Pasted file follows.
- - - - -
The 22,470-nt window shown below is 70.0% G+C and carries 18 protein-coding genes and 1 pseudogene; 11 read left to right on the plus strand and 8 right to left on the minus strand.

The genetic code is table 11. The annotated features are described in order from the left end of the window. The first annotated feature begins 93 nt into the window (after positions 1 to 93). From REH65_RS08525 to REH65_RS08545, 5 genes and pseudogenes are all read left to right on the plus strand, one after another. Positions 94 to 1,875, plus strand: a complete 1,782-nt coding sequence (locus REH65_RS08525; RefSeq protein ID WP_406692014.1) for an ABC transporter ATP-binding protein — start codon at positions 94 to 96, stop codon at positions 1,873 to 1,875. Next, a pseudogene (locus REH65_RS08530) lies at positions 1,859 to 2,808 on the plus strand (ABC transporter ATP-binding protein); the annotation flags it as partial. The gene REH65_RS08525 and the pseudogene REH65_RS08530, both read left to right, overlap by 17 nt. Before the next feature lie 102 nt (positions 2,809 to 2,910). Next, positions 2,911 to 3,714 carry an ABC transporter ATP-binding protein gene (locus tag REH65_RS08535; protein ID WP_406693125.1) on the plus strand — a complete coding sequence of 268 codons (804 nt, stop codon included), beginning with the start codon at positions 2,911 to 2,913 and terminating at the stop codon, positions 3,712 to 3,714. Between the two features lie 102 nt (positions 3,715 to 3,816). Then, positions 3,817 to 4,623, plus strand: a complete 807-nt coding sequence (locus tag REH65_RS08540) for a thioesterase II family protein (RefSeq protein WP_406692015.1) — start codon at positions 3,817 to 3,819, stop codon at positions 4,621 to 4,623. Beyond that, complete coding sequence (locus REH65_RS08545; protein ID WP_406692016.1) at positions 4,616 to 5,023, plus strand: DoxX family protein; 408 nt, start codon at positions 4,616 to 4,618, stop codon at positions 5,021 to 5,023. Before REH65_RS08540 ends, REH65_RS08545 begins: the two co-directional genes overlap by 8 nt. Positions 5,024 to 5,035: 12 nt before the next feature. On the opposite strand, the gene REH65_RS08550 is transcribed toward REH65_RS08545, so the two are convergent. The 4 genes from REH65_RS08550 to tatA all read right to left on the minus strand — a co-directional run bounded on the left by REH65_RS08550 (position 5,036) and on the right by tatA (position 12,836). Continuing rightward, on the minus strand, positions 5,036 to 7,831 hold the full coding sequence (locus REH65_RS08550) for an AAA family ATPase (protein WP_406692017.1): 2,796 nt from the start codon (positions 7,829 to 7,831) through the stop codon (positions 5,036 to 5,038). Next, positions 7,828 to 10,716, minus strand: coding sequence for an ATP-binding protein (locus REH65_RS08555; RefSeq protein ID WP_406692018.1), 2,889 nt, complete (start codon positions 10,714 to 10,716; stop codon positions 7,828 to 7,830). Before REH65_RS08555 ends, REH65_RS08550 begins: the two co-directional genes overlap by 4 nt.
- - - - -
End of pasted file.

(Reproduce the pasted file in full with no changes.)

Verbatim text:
The 22,470-nt window shown below is 70.0% G+C and carries 18 protein-coding genes and 1 pseudogene; 11 read left to right on the plus strand and 8 right to left on the minus strand.

The genetic code is table 11. The annotated features are described in order from the left end of the window. The first annotated feature begins 93 nt into the window (after positions 1 to 93). From REH65_RS08525 to REH65_RS08545, 5 genes and pseudogenes are all read left to right on the plus strand, one after another. Positions 94 to 1,875, plus strand: a complete 1,782-nt coding sequence (locus REH65_RS08525; RefSeq protein ID WP_406692014.1) for an ABC transporter ATP-binding protein — start codon at positions 94 to 96, stop codon at positions 1,873 to 1,875. Next, a pseudogene (locus REH65_RS08530) lies at positions 1,859 to 2,808 on the plus strand (ABC transporter ATP-binding protein); the annotation flags it as partial. The gene REH65_RS08525 and the pseudogene REH65_RS08530, both read left to right, overlap by 17 nt. Before the next feature lie 102 nt (positions 2,809 to 2,910). Next, positions 2,911 to 3,714 carry an ABC transporter ATP-binding protein gene (locus tag REH65_RS08535; protein ID WP_406693125.1) on the plus strand — a complete coding sequence of 268 codons (804 nt, stop codon included), beginning with the start codon at positions 2,911 to 2,913 and terminating at the stop codon, positions 3,712 to 3,714. Between the two features lie 102 nt (positions 3,715 to 3,816). Then, positions 3,817 to 4,623, plus strand: a complete 807-nt coding sequence (locus tag REH65_RS08540) for a thioesterase II family protein (RefSeq protein WP_406692015.1) — start codon at positions 3,817 to 3,819, stop codon at positions 4,621 to 4,623. Beyond that, complete coding sequence (locus REH65_RS08545; protein ID WP_406692016.1) at positions 4,616 to 5,023, plus strand: DoxX family protein; 408 nt, start codon at positions 4,616 to 4,618, stop codon at positions 5,021 to 5,023. Before REH65_RS08540 ends, REH65_RS08545 begins: the two co-directional genes overlap by 8 nt. Positions 5,024 to 5,035: 12 nt before the next feature. On the opposite strand, the gene REH65_RS08550 is transcribed toward REH65_RS08545, so the two are convergent. The 4 genes from REH65_RS08550 to tatA all read right to left on the minus strand — a co-directional run bounded on the left by REH65_RS08550 (position 5,036) and on the right by tatA (position 12,836). Continuing rightward, on the minus strand, positions 5,036 to 7,831 hold the full coding sequence (locus REH65_RS08550) for an AAA family ATPase (protein WP_406692017.1): 2,796 nt from the start codon (positions 7,829 to 7,831) through the stop codon (positions 5,036 to 5,038). Next, positions 7,828 to 10,716, minus strand: coding sequence for an ATP-binding protein (locus REH65_RS08555; RefSeq protein ID WP_406692018.1), 2,889 nt, complete (start codon positions 10,714 to 10,716; stop codon positions 7,828 to 7,830). Before REH65_RS08555 ends, REH65_RS08550 begins: the two co-directional genes overlap by 4 nt.